Saturday, August 24, 2013

BC Economic Snapshot Aug. 24, 2013

VANCOUVER, BC, Aug 24, 2013/ Troy Media/ – Retail spending in B.C. rose in June for a second straight month to push above the range-bound trend observed since early 2012. Led by new car sales, sales volumes reached a seasonally-adjusted $5.23 billion in June, up 1.3 per cent from May and a marked contrast to the 0.6 per cent national decline.

The pickup suggests a mild improvement in consumer spending growth in the second quarter, but underlying demand still remains tepid. While sales were up 2.7 per cent year-over-year, national growth was more than 3 per cent, and through mid-year, year-to- date sales were unchanged from year ago levels.

Metro Vancouver has fared worse than the rest of province, contracting 1 per cent over the first half. Add in inflation and only minor population growth over the same period and real per capita growth declined over the same period. In short – retailers continue to suffer.

Weak retail activity will persist as consumer demand lags on poor employment and population growth, high debt loads, low credit growth and stagnant home prices. Additionally, a relaxation of duty-free allowances may have also led to increased leakage of sales to the U.S.

Current-dollar sales growth for full year 2013 is forecast to reach only a subdued 1 per cent. This will mark the slowest gain since 2009 and follows a 1.9 per cent increase in 2012. Expect growth of below 3 per cent in 2014, reflecting higher inflation and moderate gains in consumer spending.

Higher energy prices pinched consumer wallets in July to boost general consumer prices for a third consecutive month. Gains in natural gas and gasoline prices accelerated monthly growth in the consumer price index to a seasonally-adjusted 0.3 per cent: outpacing the national gain of 0.2 per cent. Since April the provincial CPI has risen about 0.7 per cent.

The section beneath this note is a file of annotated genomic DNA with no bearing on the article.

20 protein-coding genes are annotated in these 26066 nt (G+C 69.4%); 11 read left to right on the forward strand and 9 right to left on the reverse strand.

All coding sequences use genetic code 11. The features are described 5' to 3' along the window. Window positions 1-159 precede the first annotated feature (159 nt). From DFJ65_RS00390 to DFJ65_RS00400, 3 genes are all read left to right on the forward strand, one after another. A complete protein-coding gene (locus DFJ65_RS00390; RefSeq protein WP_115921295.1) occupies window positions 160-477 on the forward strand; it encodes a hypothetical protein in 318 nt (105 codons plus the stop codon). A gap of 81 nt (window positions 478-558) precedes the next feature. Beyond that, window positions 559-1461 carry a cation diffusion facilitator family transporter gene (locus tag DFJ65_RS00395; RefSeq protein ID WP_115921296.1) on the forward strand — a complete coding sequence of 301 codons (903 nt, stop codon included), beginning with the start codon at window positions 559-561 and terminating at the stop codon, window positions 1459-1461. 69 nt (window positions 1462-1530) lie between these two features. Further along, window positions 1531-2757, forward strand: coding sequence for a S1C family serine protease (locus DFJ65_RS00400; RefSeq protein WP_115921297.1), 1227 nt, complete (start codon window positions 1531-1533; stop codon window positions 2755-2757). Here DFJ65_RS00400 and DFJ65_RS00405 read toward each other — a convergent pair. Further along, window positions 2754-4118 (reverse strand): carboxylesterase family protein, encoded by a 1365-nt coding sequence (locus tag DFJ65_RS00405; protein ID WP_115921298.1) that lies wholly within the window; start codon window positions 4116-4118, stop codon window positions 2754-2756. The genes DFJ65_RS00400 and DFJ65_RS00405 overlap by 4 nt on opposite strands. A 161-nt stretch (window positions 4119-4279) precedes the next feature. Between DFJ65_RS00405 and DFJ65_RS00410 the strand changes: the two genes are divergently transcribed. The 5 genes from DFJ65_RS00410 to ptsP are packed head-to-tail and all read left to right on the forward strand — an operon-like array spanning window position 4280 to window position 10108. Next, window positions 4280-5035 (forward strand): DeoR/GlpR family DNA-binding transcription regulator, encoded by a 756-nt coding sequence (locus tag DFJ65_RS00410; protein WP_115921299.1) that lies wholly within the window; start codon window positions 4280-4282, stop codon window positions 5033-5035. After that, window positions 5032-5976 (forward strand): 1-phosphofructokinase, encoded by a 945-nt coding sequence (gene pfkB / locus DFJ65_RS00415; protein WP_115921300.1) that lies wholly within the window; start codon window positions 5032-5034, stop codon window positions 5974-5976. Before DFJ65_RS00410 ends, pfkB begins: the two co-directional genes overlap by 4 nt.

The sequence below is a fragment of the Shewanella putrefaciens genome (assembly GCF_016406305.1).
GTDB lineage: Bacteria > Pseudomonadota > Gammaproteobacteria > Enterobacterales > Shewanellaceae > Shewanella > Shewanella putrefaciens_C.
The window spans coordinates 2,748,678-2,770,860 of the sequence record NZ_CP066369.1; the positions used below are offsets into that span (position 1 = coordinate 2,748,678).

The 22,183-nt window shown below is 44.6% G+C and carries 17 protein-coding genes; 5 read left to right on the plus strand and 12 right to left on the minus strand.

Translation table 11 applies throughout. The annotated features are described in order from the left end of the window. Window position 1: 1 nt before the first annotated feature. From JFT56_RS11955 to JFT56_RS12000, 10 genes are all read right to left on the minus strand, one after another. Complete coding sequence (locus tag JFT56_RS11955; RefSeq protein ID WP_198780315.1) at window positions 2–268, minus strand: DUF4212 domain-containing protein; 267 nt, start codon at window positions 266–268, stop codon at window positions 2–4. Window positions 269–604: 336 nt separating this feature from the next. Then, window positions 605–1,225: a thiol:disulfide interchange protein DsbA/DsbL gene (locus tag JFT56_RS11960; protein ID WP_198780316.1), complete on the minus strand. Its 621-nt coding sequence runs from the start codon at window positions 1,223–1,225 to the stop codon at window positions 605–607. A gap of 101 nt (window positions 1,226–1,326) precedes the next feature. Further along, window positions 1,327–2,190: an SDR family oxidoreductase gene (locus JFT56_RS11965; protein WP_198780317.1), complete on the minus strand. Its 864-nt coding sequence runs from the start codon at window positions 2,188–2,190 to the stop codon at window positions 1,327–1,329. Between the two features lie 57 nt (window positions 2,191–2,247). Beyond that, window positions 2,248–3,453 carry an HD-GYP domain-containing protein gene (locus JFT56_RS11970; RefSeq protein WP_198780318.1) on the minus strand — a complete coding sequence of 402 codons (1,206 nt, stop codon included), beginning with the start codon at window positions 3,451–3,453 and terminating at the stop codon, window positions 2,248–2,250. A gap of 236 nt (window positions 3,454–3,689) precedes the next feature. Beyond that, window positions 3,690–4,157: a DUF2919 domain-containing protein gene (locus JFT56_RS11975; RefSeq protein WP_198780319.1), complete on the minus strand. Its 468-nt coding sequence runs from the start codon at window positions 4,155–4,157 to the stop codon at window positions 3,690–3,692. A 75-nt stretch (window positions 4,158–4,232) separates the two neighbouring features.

The recent uptrend in prices brought the CPI back to the same level observed in July 2012, following three negative year-over-year readings. Year-over-year declines over the past few months do not signal a deflationary environment. The negative annual reading in recent months primarily reflect B.C.’s shift in April back to a PST system from the HST, which lowered after-tax prices for a significant number of goods and services, notably restaurant meals. Annual inflation readings will be tempered by the effects of the policy change until April of next year.

On a year-over-year basis, food prices were down 1.1 per cent. This was driven by a 4 per cent decline in restaurant meals, while groceries were higher. Declines were also seen for personal care and health products (-2.9 per cent) and homeownership replacement costs (-2.3 per cent) which have reflected declines in home prices. In contrast, gas prices were 7.3 per cent above year-ago levels, and natural gas was up 6.4 per cent.

Recent energy price growth aside, B.C. continues to operate in a low consumer price inflation environment. Monthly growth is trending at an annualized 0.6 per cent and annual CPI inflation fluctuated below 1 per cent in the eight months prior to the tax change. Low inflation will continue to reflect B.C.’s slow growth economy, averaging 0.2 per cent this year and just over 1 per cent in 2014.

B.C.’s struggling tourism sector showed improvement in June with the largest inflow of international visitors in more than three years.

Monthly international tourist visits surged to a seasonally-adjusted 371,590 entries in June, marking a 3.1 per cent gain from May and 6 per cent uptick from same-month 2012. A 5.3 per cent gain increase in overseas visitors from May drove the monthly advance while the number of U.S. visitors rose 2 per cent.

While it remains to be seen if June’s upshift in tourist visits – which had been stuck at a range of 350,000 to 360,000 since mid-2011 – can be maintained, the outlook for the sector is relatively positive. Year-to-date international tourist visits were up 3.4 per cent through mid-year led by more visits from our American neighbours and by travelers from Asia.

Hotel occupancy rates are consistent with 2012 levels, but still well below pre-recession numbers. Growth will gain momentum as a strengthening U.S. economy and a lower Canadian dollar push more Americans to make the trek north of the border for both recreational and business purposes, generating spin-off effects locally. Tourism from Asia also offers considerable long-term potential but European visits will be constrained by poor economic conditions.

We forecast annual international visits to rise 3 per cent this year visits are unlikely to revisit pre-recession norms before 2015.
| Central 1 Credit Union


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